Although this new work is Dobrinka Tabakova’s first as composer-in-residence for the BBC Concert Orchestra, she has worked with the orchestra for three new pieces over the last year (Orpheus’ Comet, Together Remember to Dance and Kynance Cove). However for the new work, she says, ‘I wanted to showcase more of the orchestra on its own.’ She continues, ‘the new work is more abstract [than Orpheus’ Comet], but is quite colourful. I’ve recently been enjoying low sonorities, so, as well as a contra bassoon and bass clarinet there is the addition of an electric bass guitar as part of the orchestra.’

(c) Candide Rietdijk
(c) Candide Rietdijk

Unconventional instrumentation reflects a broad musical taste: Tabakova cites everything from ‘what is being written at the moment in the charts’, to Rameau’s harpsichord studies and the music of Ligeti, Messiaen and Nancarrow as musical inspiration. And, she continues, ‘some of my earliest music memories are listening to my grandfather’s LP collection: Schubert, Brahms, Mussorgsky. Bach two-part inventions were among the first significant piano works I learned to play.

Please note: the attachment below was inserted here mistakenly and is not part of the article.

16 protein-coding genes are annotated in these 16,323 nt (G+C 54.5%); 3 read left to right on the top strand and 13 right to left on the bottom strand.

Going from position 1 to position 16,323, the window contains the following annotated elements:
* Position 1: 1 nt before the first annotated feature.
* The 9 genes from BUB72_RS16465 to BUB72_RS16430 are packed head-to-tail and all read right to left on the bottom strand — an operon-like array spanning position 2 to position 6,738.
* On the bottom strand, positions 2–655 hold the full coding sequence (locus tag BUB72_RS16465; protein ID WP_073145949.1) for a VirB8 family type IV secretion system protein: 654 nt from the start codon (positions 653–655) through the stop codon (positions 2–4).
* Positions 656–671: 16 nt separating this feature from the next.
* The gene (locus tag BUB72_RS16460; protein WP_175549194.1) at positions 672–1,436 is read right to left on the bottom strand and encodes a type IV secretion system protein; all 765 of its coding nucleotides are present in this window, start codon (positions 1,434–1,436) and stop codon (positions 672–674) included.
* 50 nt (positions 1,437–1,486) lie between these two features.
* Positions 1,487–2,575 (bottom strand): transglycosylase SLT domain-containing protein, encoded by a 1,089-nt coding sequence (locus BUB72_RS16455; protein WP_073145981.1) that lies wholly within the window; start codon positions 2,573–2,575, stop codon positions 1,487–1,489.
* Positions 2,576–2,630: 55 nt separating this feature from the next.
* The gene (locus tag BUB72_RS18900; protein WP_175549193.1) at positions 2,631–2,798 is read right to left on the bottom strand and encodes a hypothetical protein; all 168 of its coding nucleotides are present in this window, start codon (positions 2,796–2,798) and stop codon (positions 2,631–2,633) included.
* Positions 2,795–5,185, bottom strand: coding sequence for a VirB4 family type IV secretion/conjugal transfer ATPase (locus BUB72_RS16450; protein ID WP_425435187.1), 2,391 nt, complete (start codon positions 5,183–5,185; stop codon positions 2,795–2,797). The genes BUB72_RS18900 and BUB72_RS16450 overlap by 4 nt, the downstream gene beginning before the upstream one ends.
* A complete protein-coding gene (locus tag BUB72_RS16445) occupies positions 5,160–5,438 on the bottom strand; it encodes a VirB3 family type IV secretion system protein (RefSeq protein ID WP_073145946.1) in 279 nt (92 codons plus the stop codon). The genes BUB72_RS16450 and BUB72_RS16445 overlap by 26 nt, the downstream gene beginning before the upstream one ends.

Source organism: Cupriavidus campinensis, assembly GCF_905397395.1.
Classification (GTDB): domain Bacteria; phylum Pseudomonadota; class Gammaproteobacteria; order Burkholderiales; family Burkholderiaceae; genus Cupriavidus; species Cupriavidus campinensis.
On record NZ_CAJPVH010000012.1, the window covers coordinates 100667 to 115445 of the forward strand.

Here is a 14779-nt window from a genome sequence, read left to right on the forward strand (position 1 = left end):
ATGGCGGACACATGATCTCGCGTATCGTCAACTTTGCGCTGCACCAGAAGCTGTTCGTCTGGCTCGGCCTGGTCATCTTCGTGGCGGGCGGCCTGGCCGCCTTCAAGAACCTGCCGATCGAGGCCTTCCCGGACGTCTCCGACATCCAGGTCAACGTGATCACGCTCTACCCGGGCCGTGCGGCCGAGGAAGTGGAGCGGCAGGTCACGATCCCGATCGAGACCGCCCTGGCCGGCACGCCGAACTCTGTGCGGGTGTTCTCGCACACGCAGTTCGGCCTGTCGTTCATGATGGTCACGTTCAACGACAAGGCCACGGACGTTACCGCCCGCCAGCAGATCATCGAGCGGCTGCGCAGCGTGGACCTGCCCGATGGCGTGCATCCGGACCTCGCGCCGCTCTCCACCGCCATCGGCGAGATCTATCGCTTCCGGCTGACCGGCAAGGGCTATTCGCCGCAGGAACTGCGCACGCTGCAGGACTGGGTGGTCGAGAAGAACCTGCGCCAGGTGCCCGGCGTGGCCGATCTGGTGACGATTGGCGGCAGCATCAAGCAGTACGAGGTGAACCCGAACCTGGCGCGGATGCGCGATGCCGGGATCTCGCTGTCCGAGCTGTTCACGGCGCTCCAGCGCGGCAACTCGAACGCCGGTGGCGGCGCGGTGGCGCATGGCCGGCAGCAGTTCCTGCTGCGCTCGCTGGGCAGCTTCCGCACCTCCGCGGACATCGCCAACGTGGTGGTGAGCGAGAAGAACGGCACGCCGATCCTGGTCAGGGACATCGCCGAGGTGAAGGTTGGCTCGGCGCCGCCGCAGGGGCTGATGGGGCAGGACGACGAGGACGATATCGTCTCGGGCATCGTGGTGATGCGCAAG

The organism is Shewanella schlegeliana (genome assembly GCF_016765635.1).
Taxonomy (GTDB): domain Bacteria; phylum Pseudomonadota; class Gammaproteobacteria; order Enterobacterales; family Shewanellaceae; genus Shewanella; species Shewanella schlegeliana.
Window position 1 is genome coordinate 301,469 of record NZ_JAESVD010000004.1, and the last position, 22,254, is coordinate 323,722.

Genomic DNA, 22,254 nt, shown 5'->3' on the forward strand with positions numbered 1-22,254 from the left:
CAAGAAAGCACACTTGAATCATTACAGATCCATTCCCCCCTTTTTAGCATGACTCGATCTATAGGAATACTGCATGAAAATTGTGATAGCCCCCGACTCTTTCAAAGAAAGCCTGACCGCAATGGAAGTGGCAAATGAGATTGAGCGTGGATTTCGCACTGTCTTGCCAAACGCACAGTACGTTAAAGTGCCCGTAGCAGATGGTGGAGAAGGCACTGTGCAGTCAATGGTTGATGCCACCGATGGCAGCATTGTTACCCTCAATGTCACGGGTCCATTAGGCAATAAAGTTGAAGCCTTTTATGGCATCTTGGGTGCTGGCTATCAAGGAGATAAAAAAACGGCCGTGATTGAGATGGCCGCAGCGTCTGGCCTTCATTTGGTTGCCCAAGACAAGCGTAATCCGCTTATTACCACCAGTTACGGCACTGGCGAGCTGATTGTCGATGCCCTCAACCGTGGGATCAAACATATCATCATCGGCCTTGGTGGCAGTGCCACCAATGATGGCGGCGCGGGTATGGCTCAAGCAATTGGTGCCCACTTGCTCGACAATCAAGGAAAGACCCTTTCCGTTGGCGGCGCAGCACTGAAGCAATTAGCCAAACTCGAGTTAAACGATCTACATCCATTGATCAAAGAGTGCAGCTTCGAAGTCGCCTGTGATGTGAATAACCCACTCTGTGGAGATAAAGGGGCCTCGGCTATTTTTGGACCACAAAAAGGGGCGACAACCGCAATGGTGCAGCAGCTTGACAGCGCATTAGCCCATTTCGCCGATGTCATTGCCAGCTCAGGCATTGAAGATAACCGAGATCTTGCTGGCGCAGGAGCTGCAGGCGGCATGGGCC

‘We went frequently to classical music concerts and opera as a family. I just remember seeing people enjoying the music; that’s the greatest inspiration I think: being part of the whole process of making music.’

The premiere will be performed alongside works by previous composers-in-residence for the BBC Concert Orchestra, including Anne Dudley, Guy Barker and Jonny Greenwood. ‘I’d like for audiences to be excited about the music that is being created at the moment,’ Tabakova says. ‘Music by living composers inspired by life at this time, as we are all experiencing it.’

5 DECEMBER

Dobrinka Tabakova New work (BBC Concert Orchestra, Bramwell Tovey, conductor, Queen Elizabeth Hall, 7.30pm)


 

DECEMBER 2018 PREMIERES

1 DECEMBER

Laurence Osborne Me and 4 Ponys (Ensemble 360, Crucible Theatre, Sheffield, 7.15pm)

5 DECEMBER

Dobrinka Tabakova New work (BBC Concert Orchestra, Bramwell Tovey, conductor, Queen Elizabeth Hall, 7.30pm)

7 DECEMBER

Colin Matthews As time returns Mark Bowden Sapiens London prems (Simon Haram, saxophone, London Sinfonietta, Purcell Room, Queen Elizabeth Hall, 7.45pm)

13 DECEMBER

Kayo Chingonyi, Annie Yim, and Raymond Yiu Conceptual Concert in Three Acts (MusicArt, Thaddaeus Ropac Gallery, London)

Nico Muhly New work (Tallis Scholars, Temple, London, 7.30pm)

16 DECEMBER

Ben See Fingerprintplurals; We Want (Stoneleigh Youth Orchestra, Hammersmith Town Hall, London, 6.30pm)

20 DECEMBER

Karl Jenkins New work (St Paul’s Cathedral Choir, St Paul’s Cathedral, 6.45pm)